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John Edwards' on Education

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The greatest poverty a person faces is the poverty of learning. To me that's both in and out of classrooms. My private assessment of the issue, however, gets no traction. Education ranks close to Social Security as being the "third rail of American politics." So I give John Edwards a B for boldness as he outlines his proposal in his 80-page Plan to Build America, carefully outlined and documented by topic. On Education, he sets these worthy goals: * Every child should be prepared to succeed when they show up in the classroom. * Every classroom should be led by an excellent teacher. * Every teacher should work in an outstanding school. As president, he would lead the way toward universal preschool for 4-year-olds, starting with the children who need help the most. The Great Promise and Smart Start initiatives, together with greater support for existing programs like Head Start and the child care block grant, will reach $10 billion a year in new funding, he proposes. The state of North Carolina has shown considerable progress over the past two decades, and he describes some of that. When it comes time to address competency of teachers he talks money, especially in poor neighborhoods. I quote: "... help states and school districts improve working conditions and increase time for teacher collaboration and planning." "...also address barriers for teachers moving between states by encouraging reciprocal credentials and studying ways to make pension plans compatible." Overhauling No Child Left Behind and creating a National Teacher University are addressed. What constitutes an outstanding school, according to his treatise, has much to do with quality of teachers and measurement of a school's achievements. Putting resources in areas where poverty leads to dropping out before high school graduation is emphasized. Much of what is discussed by John Edwards is probably on the minds of governors, as well as school boards, parents and teachers. Part of what I read makes me wonder how Edwards, the politician, will confront teachers' unions. Portability of licenses from one state to another might be contentious, for example. In other words, it boils down to a simple question. Just WHO is responsible for education in the United States? I oppose too much federal intervention in the process. But I recognize that the three Democratic candidates for president and their spouses, all attorneys, have been educated since the US government increased intervention. I think of it as the Sputnik syndrome. When the Soviets beat us in space, Congress started scholarships for those who would study science and math, purportedly because national defense was threatened. Baby Boomers were gifted with chances for inexpensive loans and outright grants reminiscent of the original GI Bill. After the civil rights and American disabilities movements commanded more appropriations, ever greater power resides in the Department of Education. No Child Left Behind changed how children spend their growing-up years. Through it all, the US has not put its money where its mouth is. And, for me, probably shouldn't. All has not become a total disaster despite my contrarian attitude. Governors know that if they want companies, retirees and tourists to come to their states, they best should see that the children in their states are educated. What they don't need are a lot of mandates from the federal government. As a person who seriously considers John Edwards to be a good candidate for president, I would like to argue my view against what he puts in this tract. On purely political terms, it may make him the "tax and spend" Democrat Republicans criticize, and copy. I would, however, like to get personal. His view of education is that money liberated him out of the mill into the courtroom. I'm afraid he does not understand that it has in one way enhanced the elitism which is implicit in teachers colleges, local classrooms, and definitely in mainstream media. So, if he shot back at me that I got my sheepskins much like he did, I'd bring our parents into the argument. It's true both sets wanted a better life for their children. He tells his family story everyday. Mine, dating back to the unGreat Depression, would center on my mother who had one year of normal school which she practiced on us four children, three of whom have college degrees. The greatest lesson she ever taught me was that everyone learns differently. My two first-grade classmates may have been rankled because I already knew how to read, but a teacher with all grades in one room was kind enough to let me practice on the "little kids"until I met bigger challenges. The first jarring experience I had came in college, when the Dean of Students called some of us for a special meeting during freshman orientation. I was thoroughly repulsed to learn we were there because we ranked in the upper ten percent of an aptitude test. I considered it uppity and decided right then and there not to take courses in Education and to avoid advanced work in my major. Something told me that there is more to life than credentials. In my fifties, I saw a need to understand what was happening in schools as I taught recent inner-city high school graduates how to make it in the computer world. So I went for a masters degree in vocational guidance, which leads me to think of Dick Gregory's advice to a group of college students. "You don't have to go to college to be somebody. You were born somebody. When you see that wonderful person you want to marry you're not going to ask about their grade point average."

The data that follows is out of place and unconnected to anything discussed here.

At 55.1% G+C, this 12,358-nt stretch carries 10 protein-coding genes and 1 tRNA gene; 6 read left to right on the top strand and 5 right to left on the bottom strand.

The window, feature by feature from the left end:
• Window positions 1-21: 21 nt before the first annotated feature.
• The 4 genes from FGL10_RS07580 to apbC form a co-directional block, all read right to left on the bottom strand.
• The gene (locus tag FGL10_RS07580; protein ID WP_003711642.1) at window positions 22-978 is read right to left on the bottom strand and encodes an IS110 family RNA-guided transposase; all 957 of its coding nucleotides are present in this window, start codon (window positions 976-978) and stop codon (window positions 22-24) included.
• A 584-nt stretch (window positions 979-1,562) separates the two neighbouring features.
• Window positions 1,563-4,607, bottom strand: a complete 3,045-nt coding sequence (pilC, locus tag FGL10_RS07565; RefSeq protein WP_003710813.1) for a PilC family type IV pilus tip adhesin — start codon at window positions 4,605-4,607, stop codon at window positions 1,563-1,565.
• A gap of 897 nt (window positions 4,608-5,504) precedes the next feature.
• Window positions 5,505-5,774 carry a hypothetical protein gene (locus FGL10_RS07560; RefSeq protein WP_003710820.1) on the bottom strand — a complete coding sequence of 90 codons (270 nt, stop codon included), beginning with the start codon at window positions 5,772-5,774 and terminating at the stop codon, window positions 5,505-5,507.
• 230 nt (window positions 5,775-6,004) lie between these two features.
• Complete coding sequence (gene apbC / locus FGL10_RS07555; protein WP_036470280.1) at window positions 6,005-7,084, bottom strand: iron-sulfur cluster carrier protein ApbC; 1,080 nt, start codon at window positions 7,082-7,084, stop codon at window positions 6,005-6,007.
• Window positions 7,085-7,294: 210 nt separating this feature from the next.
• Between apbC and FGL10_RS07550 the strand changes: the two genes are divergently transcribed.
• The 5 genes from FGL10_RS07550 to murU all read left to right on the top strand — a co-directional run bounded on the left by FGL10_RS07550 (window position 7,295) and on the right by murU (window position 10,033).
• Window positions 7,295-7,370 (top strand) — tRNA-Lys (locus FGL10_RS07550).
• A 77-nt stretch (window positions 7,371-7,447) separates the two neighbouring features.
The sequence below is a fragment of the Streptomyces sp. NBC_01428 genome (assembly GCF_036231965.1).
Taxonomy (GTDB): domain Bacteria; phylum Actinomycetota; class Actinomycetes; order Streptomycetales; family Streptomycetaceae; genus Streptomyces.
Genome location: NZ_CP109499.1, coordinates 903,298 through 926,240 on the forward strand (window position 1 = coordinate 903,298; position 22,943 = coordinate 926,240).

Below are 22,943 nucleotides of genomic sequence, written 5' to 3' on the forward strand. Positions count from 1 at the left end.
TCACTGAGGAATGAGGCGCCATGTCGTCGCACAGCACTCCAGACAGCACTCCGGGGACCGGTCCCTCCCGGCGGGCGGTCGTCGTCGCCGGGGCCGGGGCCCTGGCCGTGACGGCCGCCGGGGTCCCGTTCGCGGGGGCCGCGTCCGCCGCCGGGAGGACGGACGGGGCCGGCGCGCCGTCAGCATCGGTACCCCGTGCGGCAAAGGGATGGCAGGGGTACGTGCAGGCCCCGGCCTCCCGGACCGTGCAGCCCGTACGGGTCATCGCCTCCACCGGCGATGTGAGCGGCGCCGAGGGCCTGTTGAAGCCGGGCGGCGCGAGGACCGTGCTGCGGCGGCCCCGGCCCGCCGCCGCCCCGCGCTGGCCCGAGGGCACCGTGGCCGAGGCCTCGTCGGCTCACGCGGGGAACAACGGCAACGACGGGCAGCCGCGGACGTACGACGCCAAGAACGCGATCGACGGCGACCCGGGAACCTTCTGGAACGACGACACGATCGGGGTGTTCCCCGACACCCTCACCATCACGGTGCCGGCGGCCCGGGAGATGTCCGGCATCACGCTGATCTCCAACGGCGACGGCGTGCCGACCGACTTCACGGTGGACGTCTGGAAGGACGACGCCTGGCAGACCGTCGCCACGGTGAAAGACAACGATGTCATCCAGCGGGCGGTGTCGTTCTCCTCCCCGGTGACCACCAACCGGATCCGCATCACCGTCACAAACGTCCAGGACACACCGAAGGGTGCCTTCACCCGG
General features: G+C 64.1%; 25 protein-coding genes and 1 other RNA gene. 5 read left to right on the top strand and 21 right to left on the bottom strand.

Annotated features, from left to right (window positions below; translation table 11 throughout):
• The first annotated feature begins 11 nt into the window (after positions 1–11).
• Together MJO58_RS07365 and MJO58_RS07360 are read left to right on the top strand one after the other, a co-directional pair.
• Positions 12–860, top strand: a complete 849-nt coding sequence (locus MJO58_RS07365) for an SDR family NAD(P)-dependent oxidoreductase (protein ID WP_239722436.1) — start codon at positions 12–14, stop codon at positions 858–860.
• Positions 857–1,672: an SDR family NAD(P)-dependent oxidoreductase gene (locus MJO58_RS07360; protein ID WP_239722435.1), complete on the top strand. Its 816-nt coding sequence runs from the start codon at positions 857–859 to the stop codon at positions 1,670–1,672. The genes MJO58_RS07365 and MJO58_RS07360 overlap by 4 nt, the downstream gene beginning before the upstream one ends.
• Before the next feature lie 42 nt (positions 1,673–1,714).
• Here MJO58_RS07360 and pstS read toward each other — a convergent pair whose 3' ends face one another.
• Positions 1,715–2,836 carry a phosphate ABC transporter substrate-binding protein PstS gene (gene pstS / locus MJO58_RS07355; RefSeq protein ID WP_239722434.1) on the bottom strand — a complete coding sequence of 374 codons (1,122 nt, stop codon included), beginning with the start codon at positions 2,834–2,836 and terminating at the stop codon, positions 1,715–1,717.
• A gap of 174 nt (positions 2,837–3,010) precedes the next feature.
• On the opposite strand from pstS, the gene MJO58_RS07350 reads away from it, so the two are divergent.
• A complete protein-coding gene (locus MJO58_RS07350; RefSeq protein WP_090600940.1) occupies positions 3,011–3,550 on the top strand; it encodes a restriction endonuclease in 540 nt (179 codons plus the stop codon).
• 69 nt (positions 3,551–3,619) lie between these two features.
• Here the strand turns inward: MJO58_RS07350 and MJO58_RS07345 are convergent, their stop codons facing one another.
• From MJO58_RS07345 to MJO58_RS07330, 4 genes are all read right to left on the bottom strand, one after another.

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Margaret Bassett passed away August 21, 2011. She was a treasured member of the Opednews.com editorial team for four years.

Margaret Bassett--OEN editor--is an 89-year old, currently living in senior housing, with a lifelong interest in political philosophy. Bachelors from State University of Iowa (1944) and Masters from Roosevelt University (1975) help to unravel important requirements for modern communication. Early introduction to computer science (1966) trumps them. It's payback time. She's been "entitled" so long she hopes to find some good coming off the keyboard into the lives of those who come after her.